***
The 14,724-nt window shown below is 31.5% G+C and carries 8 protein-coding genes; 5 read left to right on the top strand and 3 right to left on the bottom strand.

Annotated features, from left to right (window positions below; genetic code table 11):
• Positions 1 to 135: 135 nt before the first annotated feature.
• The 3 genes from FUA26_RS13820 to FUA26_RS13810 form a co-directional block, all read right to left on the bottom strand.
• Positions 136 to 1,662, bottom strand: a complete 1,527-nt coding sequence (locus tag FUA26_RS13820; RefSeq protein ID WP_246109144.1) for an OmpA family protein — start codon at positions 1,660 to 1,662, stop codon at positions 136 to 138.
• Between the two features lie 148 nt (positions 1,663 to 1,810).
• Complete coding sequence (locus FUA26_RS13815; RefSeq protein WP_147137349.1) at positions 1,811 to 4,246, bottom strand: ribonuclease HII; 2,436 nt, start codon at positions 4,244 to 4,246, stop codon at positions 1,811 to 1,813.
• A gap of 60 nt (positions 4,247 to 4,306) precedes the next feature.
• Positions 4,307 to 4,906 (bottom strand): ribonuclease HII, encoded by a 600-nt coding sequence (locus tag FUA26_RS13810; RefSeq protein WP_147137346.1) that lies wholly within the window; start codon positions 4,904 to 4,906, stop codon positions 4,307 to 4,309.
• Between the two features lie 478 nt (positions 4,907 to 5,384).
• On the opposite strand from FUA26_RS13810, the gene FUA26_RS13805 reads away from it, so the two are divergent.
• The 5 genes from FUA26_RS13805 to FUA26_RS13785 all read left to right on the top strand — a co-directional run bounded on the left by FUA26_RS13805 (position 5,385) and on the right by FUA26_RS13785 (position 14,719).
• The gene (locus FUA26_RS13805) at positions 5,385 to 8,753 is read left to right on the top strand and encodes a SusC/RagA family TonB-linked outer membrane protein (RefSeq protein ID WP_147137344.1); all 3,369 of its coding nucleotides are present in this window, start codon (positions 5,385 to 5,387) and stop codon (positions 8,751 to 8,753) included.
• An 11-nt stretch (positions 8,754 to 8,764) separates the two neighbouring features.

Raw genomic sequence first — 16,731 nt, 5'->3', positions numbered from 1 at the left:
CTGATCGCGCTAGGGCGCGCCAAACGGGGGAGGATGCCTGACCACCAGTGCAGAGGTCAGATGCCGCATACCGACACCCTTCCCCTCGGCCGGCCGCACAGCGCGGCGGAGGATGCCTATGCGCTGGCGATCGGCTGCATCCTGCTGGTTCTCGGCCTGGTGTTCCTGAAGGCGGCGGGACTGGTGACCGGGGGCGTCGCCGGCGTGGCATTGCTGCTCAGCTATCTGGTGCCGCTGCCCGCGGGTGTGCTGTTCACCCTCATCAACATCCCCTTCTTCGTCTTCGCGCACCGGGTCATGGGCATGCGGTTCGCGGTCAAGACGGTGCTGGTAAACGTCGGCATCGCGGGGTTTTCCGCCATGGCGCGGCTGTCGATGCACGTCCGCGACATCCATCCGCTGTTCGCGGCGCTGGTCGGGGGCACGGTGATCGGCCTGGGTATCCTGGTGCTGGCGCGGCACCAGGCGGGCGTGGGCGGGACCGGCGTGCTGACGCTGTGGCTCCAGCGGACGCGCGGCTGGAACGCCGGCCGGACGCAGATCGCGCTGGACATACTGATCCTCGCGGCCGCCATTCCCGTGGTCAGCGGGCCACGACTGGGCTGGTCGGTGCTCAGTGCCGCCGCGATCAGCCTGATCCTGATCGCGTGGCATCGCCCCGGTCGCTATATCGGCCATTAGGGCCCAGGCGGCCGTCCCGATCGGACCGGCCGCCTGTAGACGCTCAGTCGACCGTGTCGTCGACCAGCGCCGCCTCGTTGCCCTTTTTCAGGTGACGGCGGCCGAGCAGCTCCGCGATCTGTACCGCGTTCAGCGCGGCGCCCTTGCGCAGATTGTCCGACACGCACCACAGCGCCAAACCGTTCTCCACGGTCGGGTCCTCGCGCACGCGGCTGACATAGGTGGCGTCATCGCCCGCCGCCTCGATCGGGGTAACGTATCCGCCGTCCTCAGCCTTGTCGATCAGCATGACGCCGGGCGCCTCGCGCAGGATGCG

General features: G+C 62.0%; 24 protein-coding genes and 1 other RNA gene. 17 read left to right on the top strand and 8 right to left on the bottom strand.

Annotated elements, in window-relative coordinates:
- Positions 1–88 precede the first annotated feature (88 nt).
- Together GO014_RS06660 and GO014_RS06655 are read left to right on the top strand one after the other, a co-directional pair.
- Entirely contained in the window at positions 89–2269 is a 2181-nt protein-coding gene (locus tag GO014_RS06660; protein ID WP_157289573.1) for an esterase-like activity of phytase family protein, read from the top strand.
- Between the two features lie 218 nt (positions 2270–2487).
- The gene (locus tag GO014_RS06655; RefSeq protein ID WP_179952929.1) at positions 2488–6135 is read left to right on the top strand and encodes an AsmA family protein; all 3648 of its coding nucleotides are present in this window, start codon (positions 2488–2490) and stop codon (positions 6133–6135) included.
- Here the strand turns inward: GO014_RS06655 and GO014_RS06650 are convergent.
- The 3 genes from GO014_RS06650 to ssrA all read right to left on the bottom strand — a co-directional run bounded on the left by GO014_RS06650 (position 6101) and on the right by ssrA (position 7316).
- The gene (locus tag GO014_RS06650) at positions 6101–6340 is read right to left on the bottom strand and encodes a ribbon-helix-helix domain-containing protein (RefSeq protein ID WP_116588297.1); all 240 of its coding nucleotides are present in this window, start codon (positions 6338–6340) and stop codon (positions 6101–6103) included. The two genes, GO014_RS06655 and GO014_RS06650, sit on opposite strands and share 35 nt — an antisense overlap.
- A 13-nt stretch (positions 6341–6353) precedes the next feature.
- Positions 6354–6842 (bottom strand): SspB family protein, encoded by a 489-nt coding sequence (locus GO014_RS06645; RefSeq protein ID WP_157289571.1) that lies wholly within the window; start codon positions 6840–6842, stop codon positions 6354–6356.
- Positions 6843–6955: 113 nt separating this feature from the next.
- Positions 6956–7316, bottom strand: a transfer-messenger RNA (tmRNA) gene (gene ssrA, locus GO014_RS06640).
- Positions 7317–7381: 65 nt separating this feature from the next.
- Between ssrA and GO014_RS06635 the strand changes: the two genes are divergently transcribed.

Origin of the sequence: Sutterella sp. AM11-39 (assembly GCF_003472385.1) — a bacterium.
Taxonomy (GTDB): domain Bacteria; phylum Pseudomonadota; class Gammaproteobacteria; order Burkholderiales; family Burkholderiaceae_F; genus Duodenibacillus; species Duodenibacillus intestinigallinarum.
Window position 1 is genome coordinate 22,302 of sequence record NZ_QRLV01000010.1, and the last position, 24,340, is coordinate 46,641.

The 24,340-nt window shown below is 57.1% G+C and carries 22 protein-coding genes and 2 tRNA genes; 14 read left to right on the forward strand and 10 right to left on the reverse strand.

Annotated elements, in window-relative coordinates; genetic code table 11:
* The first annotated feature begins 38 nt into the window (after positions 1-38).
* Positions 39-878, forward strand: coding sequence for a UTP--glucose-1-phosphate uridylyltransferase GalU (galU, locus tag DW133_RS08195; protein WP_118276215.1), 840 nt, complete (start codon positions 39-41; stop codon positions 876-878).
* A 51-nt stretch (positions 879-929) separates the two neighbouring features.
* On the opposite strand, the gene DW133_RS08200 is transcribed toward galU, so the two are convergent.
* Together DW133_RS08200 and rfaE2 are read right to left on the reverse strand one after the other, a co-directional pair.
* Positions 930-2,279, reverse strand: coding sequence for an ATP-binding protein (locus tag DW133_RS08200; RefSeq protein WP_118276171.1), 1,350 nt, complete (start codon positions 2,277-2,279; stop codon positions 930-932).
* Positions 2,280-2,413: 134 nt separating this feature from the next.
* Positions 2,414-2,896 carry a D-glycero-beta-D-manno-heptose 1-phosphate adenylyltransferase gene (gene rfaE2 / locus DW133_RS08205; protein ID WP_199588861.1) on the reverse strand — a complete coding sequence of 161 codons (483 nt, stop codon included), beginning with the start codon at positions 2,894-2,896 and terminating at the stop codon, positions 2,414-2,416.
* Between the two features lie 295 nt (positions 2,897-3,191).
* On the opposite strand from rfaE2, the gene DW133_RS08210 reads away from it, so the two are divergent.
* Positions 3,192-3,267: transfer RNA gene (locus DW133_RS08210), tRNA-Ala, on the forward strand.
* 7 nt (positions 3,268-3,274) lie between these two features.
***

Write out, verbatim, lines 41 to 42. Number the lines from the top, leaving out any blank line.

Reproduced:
* On the opposite strand, the gene DW133_RS08200 is transcribed toward galU, so the two are convergent.
* Together DW133_RS08200 and rfaE2 are read right to left on the reverse strand one after the other, a co-directional pair.